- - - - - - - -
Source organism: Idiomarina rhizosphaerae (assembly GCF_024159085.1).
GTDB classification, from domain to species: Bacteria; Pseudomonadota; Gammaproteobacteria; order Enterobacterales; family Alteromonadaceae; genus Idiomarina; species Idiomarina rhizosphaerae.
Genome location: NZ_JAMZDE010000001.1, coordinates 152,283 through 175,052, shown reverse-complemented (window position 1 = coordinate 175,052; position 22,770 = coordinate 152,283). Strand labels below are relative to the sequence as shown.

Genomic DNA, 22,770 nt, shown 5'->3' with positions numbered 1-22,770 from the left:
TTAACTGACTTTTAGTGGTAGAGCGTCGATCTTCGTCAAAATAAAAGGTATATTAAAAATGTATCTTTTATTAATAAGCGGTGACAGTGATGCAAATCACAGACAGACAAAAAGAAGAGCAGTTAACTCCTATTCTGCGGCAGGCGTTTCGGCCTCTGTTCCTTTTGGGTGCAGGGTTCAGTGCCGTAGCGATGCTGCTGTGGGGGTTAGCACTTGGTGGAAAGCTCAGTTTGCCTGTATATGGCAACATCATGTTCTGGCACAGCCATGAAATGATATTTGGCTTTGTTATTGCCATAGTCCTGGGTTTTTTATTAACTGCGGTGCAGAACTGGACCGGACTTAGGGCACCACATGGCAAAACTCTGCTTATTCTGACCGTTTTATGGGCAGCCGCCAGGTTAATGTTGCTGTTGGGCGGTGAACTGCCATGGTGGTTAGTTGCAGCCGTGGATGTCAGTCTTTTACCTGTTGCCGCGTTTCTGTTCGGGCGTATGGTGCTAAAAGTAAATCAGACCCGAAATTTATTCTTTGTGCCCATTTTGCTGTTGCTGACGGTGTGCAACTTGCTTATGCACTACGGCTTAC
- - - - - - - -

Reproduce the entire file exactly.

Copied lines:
Source organism: Idiomarina rhizosphaerae (assembly GCF_024159085.1).
GTDB classification, from domain to species: Bacteria; Pseudomonadota; Gammaproteobacteria; order Enterobacterales; family Alteromonadaceae; genus Idiomarina; species Idiomarina rhizosphaerae.
Genome location: NZ_JAMZDE010000001.1, coordinates 152,283 through 175,052, shown reverse-complemented (window position 1 = coordinate 175,052; position 22,770 = coordinate 152,283). Strand labels below are relative to the sequence as shown.

Genomic DNA, 22,770 nt, shown 5'->3' with positions numbered 1-22,770 from the left:
TTAACTGACTTTTAGTGGTAGAGCGTCGATCTTCGTCAAAATAAAAGGTATATTAAAAATGTATCTTTTATTAATAAGCGGTGACAGTGATGCAAATCACAGACAGACAAAAAGAAGAGCAGTTAACTCCTATTCTGCGGCAGGCGTTTCGGCCTCTGTTCCTTTTGGGTGCAGGGTTCAGTGCCGTAGCGATGCTGCTGTGGGGGTTAGCACTTGGTGGAAAGCTCAGTTTGCCTGTATATGGCAACATCATGTTCTGGCACAGCCATGAAATGATATTTGGCTTTGTTATTGCCATAGTCCTGGGTTTTTTATTAACTGCGGTGCAGAACTGGACCGGACTTAGGGCACCACATGGCAAAACTCTGCTTATTCTGACCGTTTTATGGGCAGCCGCCAGGTTAATGTTGCTGTTGGGCGGTGAACTGCCATGGTGGTTAGTTGCAGCCGTGGATGTCAGTCTTTTACCTGTTGCCGCGTTTCTGTTCGGGCGTATGGTGCTAAAAGTAAATCAGACCCGAAATTTATTCTTTGTGCCCATTTTGCTGTTGCTGACGGTGTGCAACTTGCTTATGCACTACGGCTTAC